Taking ownership of the controversy’s resurgence, the father of five girls and husband of a Non-African American wife, is hoping the film can create a platform for conversations about injustices not only in race relations but wherever it exists, especially among women survivors of sex abuse.

“Healing only comes from honest confrontation,” Parker said. “I was introduced to sex a certain way and I relied on that in my adolescence. And that type of male culture, that type of hyper-masculinity where your manhood is determined by how many women you get to say yes…its destructive…I was a dog. It was wrong. I hurt a lot of women. “Whether it’s at a barbershop talking about getting girls or on a train hollering at a girl, we need to change the conversation about how we respect women, and I’m taking the weight for that. I’m not

running from that.”

On August 16, 2016 Parker posted candidly on his Facebook page further explanation and sentiments about the criticism overshadowing his upcoming film’s release. “I write to you all devastated…”, he posts. “These issues of a women’s right to be safe and of men and women engaging in healthy relationships are extremely important to talk about, however difficult…And more personally, as a father, a husband, a brother and man of deep faith, I understand how much confusion and pain this incident has had on so many, most importantly the young woman who was involved. I just learned that the young woman ended her own life several years ago and I am filled with profound sorrow…”

Parker admits this moment is teaching him many lessons and insist that it is bigger than any court system. “It’s that saying, Injustice anywhere is a threat to justice everywhere,” he recites. “The reality is our issues are much more complex - they’re systemic and the only way to deal with and address systemic injustice is through solidarity and action. I encourage people to have conversations about his film when they leave...I just hope that when you watch the film you are compelled to have an opinion to talk about it and do something within your circle that will stand against whatever that injustice is that you see.”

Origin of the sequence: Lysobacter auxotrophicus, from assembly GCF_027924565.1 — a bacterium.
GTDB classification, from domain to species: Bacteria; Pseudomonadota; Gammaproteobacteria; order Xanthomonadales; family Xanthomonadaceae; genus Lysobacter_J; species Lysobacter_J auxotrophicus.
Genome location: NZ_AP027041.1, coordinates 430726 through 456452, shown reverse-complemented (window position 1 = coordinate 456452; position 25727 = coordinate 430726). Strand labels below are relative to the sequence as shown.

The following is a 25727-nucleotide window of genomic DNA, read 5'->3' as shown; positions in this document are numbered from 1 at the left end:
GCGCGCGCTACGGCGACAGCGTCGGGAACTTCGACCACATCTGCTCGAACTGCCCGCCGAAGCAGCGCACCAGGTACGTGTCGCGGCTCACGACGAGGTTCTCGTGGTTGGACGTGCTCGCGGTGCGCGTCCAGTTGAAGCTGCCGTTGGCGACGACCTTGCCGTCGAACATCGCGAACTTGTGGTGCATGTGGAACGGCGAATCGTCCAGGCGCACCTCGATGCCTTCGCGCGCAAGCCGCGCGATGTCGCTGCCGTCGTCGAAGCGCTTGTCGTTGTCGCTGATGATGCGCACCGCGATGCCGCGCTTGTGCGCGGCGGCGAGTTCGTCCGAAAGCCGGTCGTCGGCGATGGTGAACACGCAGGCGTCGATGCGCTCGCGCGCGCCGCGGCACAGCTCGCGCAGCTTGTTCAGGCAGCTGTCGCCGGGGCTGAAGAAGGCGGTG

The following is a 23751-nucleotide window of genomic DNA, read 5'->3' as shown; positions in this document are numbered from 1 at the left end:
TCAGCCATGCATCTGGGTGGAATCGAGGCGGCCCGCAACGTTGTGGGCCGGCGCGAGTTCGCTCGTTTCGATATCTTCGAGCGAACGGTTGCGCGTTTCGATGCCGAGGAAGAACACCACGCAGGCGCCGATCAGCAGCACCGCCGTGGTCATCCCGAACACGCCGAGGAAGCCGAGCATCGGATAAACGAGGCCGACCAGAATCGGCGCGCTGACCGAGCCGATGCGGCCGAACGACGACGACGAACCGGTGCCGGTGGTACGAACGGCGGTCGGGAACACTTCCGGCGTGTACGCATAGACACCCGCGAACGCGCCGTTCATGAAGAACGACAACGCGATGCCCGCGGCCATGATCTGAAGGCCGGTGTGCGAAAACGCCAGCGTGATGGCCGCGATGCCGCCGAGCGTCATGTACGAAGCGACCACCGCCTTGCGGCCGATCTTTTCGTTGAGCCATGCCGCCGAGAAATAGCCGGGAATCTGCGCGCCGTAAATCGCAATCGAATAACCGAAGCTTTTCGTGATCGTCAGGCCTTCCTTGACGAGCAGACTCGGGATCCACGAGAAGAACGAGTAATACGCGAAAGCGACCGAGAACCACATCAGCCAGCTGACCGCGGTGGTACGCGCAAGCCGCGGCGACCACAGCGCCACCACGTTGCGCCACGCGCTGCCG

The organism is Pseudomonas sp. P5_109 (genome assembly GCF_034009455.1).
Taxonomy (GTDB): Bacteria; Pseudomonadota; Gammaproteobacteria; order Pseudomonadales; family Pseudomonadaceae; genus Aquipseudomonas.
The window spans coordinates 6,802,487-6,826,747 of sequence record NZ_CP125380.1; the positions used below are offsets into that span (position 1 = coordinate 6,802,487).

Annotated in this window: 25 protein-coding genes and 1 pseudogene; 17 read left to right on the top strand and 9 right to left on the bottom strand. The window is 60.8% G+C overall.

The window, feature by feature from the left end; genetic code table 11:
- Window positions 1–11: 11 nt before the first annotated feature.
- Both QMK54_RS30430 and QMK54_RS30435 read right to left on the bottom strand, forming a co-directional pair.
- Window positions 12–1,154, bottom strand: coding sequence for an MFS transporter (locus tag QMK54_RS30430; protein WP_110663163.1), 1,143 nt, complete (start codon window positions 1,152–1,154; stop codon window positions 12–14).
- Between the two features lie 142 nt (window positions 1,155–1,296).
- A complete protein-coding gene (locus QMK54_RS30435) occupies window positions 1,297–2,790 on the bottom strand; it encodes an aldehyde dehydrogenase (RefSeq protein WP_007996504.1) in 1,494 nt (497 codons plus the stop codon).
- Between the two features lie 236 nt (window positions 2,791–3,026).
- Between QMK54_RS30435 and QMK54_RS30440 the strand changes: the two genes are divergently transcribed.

The jury is still out on whether the film will suffer at theatre box offices next month. Fox Searchlight is planning to bring “The Birth of a Nation” director and his film to colleges across the country for open talks about slavery. Critics are urging Parker to add campus sexual assaults to the discussion.

The American Film Institute has cancelled a scheduled screening of the movie that included a Q&A with Parker. But Rev. Al Sharpton, who believes that the Academy of Motion Picture Arts and Sciences and the right-wing media are trying to use the incident to prevent the historical narrative about a slave uprising from being shown—says he has put the Academy on notice and would be monitoring opening of the film.

“The way you kill the message is you try to smear the messenger. All I want to know is what is the standard? Is the standard now that you can take an almost two decade acquittal and beat him down and deny him the Oscars, but it’s alright for others who’ve done crazy stuff to be Oscar material?” In the meantime, Parker has said, “I ain’t perfect but I’m going to keep on trying to expand myself, to be a better man—to be a better man of God.”